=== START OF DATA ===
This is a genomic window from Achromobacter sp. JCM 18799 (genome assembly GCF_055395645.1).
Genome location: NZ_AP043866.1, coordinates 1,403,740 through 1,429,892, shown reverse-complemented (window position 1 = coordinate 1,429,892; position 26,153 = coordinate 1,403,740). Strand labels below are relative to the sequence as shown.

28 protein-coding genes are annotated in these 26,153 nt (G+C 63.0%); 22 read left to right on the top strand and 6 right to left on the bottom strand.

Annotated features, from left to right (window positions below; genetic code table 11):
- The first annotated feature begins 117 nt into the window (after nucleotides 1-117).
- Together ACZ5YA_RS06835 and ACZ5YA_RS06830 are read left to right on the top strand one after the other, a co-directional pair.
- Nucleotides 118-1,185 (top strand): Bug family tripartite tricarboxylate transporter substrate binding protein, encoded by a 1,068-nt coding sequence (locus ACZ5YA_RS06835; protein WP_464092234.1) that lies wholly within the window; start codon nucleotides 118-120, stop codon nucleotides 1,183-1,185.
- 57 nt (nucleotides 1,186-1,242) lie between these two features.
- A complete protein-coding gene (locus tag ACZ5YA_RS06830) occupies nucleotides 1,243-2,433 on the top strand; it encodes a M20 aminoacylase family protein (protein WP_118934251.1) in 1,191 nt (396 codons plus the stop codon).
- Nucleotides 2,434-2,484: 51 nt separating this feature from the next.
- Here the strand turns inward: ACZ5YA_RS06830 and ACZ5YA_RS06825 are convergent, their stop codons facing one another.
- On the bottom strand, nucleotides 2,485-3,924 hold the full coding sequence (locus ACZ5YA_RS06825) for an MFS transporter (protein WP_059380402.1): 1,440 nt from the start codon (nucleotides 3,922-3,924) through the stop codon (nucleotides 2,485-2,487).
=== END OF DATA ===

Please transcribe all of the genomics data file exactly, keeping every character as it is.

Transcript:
This is a genomic window from Achromobacter sp. JCM 18799 (genome assembly GCF_055395645.1).
Genome location: NZ_AP043866.1, coordinates 1,403,740 through 1,429,892, shown reverse-complemented (window position 1 = coordinate 1,429,892; position 26,153 = coordinate 1,403,740). Strand labels below are relative to the sequence as shown.

28 protein-coding genes are annotated in these 26,153 nt (G+C 63.0%); 22 read left to right on the top strand and 6 right to left on the bottom strand.

Annotated features, from left to right (window positions below; genetic code table 11):
- The first annotated feature begins 117 nt into the window (after nucleotides 1-117).
- Together ACZ5YA_RS06835 and ACZ5YA_RS06830 are read left to right on the top strand one after the other, a co-directional pair.
- Nucleotides 118-1,185 (top strand): Bug family tripartite tricarboxylate transporter substrate binding protein, encoded by a 1,068-nt coding sequence (locus ACZ5YA_RS06835; protein WP_464092234.1) that lies wholly within the window; start codon nucleotides 118-120, stop codon nucleotides 1,183-1,185.
- 57 nt (nucleotides 1,186-1,242) lie between these two features.
- A complete protein-coding gene (locus tag ACZ5YA_RS06830) occupies nucleotides 1,243-2,433 on the top strand; it encodes a M20 aminoacylase family protein (protein WP_118934251.1) in 1,191 nt (396 codons plus the stop codon).
- Nucleotides 2,434-2,484: 51 nt separating this feature from the next.
- Here the strand turns inward: ACZ5YA_RS06830 and ACZ5YA_RS06825 are convergent, their stop codons facing one another.
- On the bottom strand, nucleotides 2,485-3,924 hold the full coding sequence (locus ACZ5YA_RS06825) for an MFS transporter (protein WP_059380402.1): 1,440 nt from the start codon (nucleotides 3,922-3,924) through the stop codon (nucleotides 2,485-2,487).